Scientists are working to answer the question regarding avoidance behavior and how it works. For example, the first time you burn your fingers by touching a hot stove you get the lesson to avoid doing it in the future. And now boffins intend to find out what exactly goes on in the brain that triggers such avoidance behaviour in a study on fruit flies.
Scientists at the Max Planck Institute of Neurobiology observed that these tiny flies can learn to associate a particular odour with a mild electrical shock.
Once they learned this association, they steer clear of the source of that particular odour in future.
And now the researchers have succeeded in identifying three nerve cells that play a role in the formation of this complex association.
By altering the surrounding temperature, they could selectively switch certain cells on and off while the insects moved about freely and learned.
The scientists already knew that the connection between an odor and an electric shock occurs inside the mushroom-body - a structure in the brain of the fly that consists of some 2000 nerve cells.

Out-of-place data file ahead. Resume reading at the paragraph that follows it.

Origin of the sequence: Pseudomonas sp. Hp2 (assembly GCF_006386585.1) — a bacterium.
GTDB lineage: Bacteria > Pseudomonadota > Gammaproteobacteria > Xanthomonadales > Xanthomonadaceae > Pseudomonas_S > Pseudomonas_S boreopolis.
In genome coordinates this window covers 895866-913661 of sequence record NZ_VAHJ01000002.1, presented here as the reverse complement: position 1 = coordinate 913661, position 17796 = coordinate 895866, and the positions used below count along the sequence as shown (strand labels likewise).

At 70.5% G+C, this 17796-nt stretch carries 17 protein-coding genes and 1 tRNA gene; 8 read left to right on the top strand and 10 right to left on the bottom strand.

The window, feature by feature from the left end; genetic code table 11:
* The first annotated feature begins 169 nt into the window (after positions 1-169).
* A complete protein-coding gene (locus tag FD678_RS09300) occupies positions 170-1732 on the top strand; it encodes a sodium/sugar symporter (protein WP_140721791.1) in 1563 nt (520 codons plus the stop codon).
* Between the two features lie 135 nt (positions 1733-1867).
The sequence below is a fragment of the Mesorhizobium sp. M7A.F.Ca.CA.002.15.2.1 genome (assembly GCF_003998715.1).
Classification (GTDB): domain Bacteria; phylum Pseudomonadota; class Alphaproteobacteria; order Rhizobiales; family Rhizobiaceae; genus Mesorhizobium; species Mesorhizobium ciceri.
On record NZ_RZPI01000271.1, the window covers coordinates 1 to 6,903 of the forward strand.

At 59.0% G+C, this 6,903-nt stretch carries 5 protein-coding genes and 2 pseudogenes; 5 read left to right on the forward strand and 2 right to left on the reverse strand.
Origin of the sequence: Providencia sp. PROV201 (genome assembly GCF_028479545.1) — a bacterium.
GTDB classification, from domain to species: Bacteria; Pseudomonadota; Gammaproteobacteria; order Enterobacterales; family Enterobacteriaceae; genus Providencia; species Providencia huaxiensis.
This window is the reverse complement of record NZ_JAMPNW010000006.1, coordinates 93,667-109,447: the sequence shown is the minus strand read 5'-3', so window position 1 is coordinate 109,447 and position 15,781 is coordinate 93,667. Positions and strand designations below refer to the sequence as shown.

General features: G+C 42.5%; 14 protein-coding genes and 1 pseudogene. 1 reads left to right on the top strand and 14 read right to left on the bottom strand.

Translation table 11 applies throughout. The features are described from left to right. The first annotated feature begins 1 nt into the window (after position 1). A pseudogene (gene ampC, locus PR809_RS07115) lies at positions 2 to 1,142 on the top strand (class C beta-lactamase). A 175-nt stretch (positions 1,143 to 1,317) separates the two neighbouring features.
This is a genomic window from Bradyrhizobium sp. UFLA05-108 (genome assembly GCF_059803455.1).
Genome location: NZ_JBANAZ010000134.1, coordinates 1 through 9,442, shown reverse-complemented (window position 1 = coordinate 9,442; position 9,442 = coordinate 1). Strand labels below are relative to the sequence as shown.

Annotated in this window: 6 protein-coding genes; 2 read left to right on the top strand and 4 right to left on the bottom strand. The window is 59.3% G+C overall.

It is also clear that the neurotransmitter dopamine enables the flies to learn to associate a potential source of danger with a certain odour.
However, until now, it was unclear as to which of the dopaminergic cells are actually responsible for this.
"The problem was that we had to determine which of the nerve cells release dopamine while the flies are moving about and learning to avoid the odor", said Tanimoto while recapitulating on the study.
This is precisely what the scientists have now succeeded in doing.
"We can now actually examine the function of individual nerve cells in an active and behaving animal. This opens up new horizons," saidYoshinori Aso.